IRB Racing

Inflatable Rescue Boats (IRBs) were introduced into Surf Life Saving in the 1970s to respond more efficiently to rescue situations. The IRB has since become a valuable tool in search and rescue, vessel recovery, and event supervision of swimmers, thanks to its speed, visibility and onboard equipment.

IRB Competition

IRB competitions are conducted during the off-season (May-July), given the need for IRB capability on patrols throughout the season. IRB Racing simulates a real-life rescue scenario, testing the crew’s skill in negotiating through the surf, manoeuvring the craft and adapting to various beach conditions.

As the IRB is the most commonly used piece of rescue equipment, the skills learnt during racing feeds directly back to the skills required during patrol.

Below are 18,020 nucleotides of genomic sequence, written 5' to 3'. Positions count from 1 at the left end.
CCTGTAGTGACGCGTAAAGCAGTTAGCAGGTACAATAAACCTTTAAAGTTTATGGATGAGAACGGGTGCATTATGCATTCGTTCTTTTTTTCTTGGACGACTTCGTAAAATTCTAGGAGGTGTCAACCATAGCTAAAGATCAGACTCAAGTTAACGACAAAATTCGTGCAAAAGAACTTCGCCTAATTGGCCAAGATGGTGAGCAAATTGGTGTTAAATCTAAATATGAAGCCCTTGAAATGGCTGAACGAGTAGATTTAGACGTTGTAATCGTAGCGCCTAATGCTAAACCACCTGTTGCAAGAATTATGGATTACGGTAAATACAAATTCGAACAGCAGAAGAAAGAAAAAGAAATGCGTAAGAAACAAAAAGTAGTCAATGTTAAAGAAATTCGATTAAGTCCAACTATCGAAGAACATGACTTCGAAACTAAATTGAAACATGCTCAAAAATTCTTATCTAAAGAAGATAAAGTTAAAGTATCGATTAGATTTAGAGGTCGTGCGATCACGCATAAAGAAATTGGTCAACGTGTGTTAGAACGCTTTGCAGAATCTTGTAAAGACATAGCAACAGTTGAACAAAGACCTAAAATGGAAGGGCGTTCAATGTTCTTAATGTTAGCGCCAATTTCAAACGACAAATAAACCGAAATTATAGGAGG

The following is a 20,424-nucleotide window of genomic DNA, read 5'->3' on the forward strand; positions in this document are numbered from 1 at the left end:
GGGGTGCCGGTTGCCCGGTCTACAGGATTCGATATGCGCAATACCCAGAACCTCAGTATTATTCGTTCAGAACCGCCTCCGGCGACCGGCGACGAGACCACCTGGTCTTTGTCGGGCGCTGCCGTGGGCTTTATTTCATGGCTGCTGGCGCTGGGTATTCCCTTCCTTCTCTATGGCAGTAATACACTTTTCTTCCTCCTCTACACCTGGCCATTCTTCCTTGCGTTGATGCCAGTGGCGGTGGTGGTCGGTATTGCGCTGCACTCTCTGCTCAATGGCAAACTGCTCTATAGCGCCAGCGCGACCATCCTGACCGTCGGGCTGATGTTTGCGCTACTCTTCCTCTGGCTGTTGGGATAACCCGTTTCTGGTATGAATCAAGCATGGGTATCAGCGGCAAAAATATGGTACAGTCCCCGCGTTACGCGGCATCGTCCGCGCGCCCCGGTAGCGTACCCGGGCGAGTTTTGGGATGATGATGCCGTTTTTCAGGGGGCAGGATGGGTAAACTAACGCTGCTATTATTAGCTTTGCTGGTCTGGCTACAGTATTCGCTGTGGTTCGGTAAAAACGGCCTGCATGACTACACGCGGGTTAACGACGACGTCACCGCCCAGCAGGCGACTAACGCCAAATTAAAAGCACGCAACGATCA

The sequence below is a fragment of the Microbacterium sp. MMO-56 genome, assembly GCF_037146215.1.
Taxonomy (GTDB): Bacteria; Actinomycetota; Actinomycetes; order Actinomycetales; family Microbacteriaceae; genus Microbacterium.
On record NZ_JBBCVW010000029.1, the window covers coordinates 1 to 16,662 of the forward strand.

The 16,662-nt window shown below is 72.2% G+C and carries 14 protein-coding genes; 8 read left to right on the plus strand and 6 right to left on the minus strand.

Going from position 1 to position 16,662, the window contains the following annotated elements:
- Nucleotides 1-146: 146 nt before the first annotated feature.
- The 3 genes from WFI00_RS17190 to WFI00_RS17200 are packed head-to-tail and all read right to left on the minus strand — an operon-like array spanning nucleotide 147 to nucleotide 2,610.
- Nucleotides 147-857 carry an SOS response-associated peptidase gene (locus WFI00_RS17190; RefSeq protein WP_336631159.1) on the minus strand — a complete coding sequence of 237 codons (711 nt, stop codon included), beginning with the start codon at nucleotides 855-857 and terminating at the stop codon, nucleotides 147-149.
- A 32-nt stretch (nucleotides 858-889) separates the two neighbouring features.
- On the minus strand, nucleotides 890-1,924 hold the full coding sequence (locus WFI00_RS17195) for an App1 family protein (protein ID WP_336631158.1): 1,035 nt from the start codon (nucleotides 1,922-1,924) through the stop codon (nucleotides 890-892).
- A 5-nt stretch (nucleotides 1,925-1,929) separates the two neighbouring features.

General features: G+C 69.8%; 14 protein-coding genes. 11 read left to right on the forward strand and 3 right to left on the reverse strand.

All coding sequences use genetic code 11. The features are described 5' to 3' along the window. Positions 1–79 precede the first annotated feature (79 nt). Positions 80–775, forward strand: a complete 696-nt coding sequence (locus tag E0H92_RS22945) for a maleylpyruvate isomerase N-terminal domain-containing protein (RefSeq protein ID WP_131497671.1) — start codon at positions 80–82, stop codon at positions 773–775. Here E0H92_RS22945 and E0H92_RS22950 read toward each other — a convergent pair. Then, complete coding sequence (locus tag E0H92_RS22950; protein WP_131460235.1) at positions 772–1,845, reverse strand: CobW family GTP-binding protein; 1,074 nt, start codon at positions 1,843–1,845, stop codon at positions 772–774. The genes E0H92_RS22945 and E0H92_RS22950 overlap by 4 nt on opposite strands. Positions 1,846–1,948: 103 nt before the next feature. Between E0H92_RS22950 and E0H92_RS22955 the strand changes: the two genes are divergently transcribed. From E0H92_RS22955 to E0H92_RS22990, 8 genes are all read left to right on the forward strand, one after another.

IRB racing consists of four events in Male and Female competitions. These are:

  • Surf Rescue; Starting on the beach, a driver and crew race to a turning buoy, complete a 360-degree turn, collect a patient at a second buoy and race back to the beach, where the driver exits and sprints up the beach.
  • Mass Rescue; Completed in the same fashion. However, when the driver exits, they run around a beach marker while the crewman turns the boat around. They then proceed to collect a second patient.
  • Tube Rescue; The same principle as above is adopted. However, upon rounding the first buoy, the crewman exits with a rescue tube and swims 25 meters to collect a patient. They return to the boat and climb in. The driver then rounds the buoy a second time and returns to shore.
  • Team Rescue; This is similar to a Mass Rescue. However, after the first patient is rescued, the driver and crew tag in a relay fashion and a second patient is rescued.
Getting Involved

For club members to participate in IRB Racing they must meet the minimum requirements of: 

  • Completed Bronze Medallion;
  • Completed IRB Crew Certificate; and
  • Completed 25 hours boat time.


Contact us if you want to find out more!